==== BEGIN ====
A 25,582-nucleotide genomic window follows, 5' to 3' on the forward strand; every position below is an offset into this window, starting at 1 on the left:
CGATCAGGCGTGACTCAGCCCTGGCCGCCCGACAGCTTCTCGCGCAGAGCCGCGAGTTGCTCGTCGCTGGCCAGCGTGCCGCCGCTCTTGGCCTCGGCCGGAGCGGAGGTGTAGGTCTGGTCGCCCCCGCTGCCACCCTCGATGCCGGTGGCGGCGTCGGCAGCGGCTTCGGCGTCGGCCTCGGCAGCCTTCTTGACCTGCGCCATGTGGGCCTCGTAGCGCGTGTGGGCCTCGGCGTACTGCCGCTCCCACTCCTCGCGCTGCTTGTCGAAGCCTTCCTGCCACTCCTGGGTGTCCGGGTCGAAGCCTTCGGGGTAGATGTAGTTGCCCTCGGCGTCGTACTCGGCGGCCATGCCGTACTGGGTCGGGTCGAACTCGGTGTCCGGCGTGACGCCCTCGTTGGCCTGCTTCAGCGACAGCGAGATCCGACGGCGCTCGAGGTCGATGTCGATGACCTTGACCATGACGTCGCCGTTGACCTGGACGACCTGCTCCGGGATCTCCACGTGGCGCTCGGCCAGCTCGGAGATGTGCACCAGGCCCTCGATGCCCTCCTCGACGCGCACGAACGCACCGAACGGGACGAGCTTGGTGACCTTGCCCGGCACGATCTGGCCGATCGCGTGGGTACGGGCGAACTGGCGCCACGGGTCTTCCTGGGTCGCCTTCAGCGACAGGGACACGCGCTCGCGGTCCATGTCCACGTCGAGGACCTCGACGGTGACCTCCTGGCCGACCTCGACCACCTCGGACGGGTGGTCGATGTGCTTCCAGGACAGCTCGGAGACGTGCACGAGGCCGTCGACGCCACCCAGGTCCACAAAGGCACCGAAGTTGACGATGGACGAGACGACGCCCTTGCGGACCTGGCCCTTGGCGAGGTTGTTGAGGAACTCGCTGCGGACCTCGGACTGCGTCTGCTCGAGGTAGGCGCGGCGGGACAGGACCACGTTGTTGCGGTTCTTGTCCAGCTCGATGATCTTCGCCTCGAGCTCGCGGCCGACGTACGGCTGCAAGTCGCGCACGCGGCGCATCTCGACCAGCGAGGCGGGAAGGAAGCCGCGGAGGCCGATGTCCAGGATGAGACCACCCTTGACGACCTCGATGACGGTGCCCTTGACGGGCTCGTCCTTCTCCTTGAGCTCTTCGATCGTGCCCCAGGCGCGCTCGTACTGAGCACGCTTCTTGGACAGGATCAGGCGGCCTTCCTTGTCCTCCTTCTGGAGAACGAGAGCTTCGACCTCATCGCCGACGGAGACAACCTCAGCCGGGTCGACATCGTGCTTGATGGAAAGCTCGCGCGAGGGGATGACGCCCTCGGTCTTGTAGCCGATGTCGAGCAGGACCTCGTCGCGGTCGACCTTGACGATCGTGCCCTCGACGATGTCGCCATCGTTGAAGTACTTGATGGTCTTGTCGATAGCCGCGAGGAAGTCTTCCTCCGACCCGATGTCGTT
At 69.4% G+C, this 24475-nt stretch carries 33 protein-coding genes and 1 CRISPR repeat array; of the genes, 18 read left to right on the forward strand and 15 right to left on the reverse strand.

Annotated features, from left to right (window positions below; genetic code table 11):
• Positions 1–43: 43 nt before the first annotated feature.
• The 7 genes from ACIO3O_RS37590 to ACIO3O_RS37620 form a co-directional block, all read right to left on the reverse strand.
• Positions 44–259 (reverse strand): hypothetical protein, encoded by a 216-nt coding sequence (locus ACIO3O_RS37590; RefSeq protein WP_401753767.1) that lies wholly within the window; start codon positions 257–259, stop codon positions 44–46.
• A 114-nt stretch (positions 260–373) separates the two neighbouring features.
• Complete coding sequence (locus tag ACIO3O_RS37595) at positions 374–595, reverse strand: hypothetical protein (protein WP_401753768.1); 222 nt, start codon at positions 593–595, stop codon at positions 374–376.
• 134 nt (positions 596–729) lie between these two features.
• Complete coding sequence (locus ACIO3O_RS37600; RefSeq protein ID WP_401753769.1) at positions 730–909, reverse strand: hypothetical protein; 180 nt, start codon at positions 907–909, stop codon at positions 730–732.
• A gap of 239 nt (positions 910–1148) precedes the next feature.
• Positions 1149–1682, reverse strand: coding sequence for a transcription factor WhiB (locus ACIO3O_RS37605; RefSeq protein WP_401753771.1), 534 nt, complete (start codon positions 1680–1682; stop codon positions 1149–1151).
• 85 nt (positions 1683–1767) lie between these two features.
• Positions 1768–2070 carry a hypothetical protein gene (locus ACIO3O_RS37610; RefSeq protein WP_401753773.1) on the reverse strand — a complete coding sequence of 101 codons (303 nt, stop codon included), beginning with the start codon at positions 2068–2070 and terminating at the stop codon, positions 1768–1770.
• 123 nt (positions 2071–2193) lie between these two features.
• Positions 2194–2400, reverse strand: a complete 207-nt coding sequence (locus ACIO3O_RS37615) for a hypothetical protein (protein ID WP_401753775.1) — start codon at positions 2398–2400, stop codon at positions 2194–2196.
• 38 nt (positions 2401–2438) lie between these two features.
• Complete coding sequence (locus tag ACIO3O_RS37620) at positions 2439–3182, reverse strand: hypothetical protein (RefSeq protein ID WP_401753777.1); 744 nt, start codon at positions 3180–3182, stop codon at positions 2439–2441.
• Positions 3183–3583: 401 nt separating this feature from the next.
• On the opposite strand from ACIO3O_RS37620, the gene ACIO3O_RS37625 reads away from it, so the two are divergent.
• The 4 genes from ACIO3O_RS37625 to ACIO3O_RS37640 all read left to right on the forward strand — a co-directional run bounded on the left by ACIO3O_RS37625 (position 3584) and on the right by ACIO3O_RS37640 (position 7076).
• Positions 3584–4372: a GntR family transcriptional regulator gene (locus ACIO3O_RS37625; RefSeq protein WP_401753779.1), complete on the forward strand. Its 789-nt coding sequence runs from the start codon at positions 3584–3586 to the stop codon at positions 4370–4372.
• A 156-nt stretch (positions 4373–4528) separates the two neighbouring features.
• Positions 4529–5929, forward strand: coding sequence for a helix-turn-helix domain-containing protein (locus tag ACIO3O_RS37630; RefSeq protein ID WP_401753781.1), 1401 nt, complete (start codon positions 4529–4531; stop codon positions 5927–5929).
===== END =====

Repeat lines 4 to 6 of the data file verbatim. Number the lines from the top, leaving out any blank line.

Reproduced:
Annotated features, from left to right (window positions below; genetic code table 11):
• Positions 1–43: 43 nt before the first annotated feature.
• The 7 genes from ACIO3O_RS37590 to ACIO3O_RS37620 form a co-directional block, all read right to left on the reverse strand.